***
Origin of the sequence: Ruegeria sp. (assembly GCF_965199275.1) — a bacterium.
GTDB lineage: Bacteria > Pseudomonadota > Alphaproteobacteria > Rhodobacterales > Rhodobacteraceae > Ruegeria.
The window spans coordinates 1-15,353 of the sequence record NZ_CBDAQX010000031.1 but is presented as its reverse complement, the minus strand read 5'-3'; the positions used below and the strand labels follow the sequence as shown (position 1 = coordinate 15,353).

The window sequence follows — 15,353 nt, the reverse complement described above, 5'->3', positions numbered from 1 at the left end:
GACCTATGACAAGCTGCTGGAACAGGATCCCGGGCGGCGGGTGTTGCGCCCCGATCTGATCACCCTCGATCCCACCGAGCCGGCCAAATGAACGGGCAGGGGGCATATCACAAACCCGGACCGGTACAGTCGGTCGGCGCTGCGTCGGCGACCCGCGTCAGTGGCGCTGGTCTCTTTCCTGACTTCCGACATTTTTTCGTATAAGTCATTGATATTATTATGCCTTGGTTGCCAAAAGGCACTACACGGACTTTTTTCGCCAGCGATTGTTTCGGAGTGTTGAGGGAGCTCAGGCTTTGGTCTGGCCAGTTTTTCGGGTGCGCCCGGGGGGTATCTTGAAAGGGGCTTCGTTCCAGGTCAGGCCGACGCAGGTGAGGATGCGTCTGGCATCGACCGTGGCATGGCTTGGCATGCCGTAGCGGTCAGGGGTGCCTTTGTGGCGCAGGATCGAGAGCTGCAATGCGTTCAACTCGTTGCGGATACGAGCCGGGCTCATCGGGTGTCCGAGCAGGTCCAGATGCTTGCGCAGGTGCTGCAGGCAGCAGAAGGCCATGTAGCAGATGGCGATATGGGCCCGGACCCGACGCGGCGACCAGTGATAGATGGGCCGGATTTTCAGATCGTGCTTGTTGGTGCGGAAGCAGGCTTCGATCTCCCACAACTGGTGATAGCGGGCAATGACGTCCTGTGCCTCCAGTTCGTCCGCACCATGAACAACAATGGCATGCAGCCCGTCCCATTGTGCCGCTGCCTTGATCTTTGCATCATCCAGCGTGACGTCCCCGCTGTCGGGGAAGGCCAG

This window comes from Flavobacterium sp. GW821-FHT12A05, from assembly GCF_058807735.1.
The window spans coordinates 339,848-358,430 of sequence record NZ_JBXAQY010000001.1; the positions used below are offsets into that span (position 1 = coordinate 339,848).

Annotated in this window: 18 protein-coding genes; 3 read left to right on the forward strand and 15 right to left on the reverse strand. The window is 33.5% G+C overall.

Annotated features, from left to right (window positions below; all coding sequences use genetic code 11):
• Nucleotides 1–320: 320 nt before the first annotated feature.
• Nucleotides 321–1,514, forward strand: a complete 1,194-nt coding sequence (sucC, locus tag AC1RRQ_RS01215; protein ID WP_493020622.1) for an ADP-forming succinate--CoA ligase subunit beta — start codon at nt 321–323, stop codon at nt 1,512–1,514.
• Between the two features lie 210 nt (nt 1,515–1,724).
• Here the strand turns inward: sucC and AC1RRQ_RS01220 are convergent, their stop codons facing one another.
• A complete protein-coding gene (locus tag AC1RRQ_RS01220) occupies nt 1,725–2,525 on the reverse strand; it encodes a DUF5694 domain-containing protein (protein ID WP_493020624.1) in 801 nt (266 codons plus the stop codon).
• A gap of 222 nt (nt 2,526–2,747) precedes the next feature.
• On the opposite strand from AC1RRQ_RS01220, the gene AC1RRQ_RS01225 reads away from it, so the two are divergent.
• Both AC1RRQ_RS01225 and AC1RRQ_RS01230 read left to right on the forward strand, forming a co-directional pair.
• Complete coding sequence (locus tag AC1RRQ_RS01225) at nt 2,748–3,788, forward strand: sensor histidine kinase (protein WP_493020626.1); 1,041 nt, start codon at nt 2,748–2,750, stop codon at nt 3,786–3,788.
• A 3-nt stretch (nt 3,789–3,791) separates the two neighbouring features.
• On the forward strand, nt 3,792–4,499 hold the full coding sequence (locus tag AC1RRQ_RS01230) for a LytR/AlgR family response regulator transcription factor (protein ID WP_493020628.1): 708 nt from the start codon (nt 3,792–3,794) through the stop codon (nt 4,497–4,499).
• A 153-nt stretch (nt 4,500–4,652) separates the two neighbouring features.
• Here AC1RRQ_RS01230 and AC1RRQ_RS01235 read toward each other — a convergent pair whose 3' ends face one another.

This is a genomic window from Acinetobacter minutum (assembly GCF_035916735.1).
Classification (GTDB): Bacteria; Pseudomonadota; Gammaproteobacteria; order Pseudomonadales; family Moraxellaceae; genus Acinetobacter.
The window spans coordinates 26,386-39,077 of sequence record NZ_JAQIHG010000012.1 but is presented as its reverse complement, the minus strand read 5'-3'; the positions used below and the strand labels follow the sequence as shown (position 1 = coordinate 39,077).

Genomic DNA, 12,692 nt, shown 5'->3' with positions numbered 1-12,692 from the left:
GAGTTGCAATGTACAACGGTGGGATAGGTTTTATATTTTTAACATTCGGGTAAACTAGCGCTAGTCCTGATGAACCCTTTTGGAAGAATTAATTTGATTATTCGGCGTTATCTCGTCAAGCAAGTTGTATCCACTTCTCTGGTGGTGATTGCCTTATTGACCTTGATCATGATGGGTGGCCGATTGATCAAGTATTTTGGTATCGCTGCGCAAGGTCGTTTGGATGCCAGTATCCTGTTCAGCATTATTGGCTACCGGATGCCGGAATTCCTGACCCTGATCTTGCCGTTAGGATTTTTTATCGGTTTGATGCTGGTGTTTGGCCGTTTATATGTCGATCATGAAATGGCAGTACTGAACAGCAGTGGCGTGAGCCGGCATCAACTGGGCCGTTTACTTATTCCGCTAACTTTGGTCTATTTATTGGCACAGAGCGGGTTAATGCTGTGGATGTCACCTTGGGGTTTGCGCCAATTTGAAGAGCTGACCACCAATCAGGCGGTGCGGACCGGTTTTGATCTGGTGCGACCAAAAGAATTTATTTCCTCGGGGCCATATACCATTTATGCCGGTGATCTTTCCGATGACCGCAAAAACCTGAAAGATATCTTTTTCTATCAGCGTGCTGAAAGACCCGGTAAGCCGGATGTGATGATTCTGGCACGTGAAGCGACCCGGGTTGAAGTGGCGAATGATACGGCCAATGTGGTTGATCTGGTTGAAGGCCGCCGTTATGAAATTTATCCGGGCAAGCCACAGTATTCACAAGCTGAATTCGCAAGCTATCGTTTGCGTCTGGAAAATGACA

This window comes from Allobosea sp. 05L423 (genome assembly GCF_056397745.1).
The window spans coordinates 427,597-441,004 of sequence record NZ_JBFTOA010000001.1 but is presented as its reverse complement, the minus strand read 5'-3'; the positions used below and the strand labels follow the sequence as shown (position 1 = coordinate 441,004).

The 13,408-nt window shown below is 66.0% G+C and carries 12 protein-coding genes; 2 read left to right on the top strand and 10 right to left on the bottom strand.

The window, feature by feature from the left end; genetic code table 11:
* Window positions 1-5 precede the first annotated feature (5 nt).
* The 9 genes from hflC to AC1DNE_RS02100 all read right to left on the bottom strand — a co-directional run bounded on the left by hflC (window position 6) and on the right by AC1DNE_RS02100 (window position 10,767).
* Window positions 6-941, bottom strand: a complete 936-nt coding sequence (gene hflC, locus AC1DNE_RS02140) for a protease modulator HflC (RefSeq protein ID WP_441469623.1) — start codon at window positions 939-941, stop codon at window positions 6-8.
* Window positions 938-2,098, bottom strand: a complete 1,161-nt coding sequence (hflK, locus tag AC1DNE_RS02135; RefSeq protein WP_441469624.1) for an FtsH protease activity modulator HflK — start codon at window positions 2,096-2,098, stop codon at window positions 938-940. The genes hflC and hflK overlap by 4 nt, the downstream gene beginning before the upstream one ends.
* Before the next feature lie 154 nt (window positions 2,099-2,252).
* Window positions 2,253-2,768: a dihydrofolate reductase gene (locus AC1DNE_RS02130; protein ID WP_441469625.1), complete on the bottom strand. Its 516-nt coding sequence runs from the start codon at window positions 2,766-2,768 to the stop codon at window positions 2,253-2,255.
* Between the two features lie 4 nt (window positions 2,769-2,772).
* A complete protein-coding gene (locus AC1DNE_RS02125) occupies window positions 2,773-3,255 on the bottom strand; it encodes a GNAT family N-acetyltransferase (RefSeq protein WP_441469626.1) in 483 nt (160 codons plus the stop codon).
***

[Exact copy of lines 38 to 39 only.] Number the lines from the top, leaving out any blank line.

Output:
* Between the two features lie 4 nt (window positions 2,769-2,772).
* A complete protein-coding gene (locus AC1DNE_RS02125) occupies window positions 2,773-3,255 on the bottom strand; it encodes a GNAT family N-acetyltransferase (RefSeq protein WP_441469626.1) in 483 nt (160 codons plus the stop codon).